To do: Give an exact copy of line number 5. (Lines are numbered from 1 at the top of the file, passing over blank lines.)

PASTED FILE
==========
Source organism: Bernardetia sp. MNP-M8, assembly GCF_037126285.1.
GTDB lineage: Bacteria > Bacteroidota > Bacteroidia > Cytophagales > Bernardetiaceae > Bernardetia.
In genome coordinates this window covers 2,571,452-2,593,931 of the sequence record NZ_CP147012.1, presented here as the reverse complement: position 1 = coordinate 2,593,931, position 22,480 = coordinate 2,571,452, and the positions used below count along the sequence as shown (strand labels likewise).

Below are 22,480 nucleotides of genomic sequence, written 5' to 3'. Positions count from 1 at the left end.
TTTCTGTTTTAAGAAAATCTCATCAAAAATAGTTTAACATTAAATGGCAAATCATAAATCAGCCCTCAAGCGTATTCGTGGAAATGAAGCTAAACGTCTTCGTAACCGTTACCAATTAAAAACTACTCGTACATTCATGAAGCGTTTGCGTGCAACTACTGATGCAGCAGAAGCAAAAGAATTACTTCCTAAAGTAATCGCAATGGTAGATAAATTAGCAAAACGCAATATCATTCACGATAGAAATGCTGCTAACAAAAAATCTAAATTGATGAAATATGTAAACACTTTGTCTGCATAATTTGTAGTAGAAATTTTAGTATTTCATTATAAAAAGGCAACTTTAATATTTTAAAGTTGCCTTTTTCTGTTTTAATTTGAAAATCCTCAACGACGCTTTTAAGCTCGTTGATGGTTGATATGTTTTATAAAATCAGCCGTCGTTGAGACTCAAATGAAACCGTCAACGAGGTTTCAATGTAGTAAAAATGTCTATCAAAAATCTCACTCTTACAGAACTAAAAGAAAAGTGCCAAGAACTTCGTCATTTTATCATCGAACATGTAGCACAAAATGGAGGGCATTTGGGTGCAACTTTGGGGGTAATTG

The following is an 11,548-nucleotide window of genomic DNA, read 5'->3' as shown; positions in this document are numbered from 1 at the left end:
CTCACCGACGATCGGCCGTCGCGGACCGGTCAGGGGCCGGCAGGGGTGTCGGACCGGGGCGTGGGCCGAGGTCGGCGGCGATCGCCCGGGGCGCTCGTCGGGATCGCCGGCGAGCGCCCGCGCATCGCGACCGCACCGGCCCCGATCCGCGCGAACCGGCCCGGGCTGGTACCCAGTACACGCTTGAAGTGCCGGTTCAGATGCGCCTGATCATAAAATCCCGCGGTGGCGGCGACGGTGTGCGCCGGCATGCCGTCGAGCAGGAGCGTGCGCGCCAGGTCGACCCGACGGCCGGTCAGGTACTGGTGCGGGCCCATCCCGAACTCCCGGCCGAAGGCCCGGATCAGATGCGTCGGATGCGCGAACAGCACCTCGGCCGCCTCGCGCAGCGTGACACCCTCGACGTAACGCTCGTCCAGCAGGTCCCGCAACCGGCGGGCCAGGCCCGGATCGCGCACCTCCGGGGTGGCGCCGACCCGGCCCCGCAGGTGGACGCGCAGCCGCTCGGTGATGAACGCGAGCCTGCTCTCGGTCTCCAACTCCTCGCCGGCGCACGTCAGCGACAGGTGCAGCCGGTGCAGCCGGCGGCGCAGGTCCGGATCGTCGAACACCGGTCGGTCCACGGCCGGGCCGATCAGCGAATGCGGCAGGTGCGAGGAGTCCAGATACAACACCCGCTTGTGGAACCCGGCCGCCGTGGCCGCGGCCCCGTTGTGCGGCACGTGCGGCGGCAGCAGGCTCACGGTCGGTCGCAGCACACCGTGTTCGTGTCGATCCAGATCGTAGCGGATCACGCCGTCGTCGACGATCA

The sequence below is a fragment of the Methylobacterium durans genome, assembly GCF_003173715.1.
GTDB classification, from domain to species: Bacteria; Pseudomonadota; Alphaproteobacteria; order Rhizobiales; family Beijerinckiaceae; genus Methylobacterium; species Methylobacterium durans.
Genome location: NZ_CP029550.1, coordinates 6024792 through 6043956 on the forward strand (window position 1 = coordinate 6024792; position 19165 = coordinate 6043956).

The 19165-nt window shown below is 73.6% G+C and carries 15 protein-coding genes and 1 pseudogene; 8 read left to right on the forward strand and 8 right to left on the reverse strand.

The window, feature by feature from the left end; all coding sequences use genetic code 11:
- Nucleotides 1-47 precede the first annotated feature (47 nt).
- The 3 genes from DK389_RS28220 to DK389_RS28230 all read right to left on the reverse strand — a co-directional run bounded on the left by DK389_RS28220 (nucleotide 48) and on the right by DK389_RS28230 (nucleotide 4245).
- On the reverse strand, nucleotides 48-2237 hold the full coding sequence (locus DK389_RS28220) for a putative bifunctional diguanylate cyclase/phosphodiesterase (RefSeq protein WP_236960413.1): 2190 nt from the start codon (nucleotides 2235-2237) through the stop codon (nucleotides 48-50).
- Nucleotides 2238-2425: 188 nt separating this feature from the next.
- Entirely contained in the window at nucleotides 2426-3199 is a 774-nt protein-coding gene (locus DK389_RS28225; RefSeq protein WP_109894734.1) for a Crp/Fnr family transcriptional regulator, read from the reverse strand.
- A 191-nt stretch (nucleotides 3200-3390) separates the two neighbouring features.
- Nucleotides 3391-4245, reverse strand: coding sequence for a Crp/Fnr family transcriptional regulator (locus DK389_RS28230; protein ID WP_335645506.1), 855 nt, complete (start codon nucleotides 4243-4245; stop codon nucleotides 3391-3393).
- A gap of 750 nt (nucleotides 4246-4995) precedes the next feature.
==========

TTTCTGTTTTAAGAAAATCTCATCAAAAATAGTTTAACATTAAATGGCAAATCATAAATCAGCCCTCAAGCGTATTCGTGGAAATGAAGCTAAACGTCTTCGTAACCGTTACCAATTAAAAACTACTCGTACATTCATGAAGCGTTTGCGTGCAACTACTGATGCAGCAGAAGCAAAAGAATTACTTCCTAAAGTAATCGCAATGGTAGATAAATTAGCAAAACGCAATATCATTCACGATAGAAATGCTGCTAACAAAAAATCTAAATTGATGAAATATGTAAACACTTTGTCTGCATAATTTGTAGTAGAAATTTTAGTATTTCATTATAAAAAGGCAACTTTAATATTTTAAAGTTGCCTTTTTCTGTTTTAATTTGAAAATCCTCAACGACGCTTTTAAGCTCGTTGATGGTTGATATGTTTTATAAAATCAGCCGTCGTTGAGACTCAAATGAAACCGTCAACGAGGTTTCAATGTAGTAAAAATGTCTATCAAAAATCTCACTCTTACAGAACTAAAAGAAAAGTGCCAAGAACTTCGTCATTTTATCATCGAACATGTAGCACAAAATGGAGGGCATTTGGGTGCAACTTTGGGGGTAATTG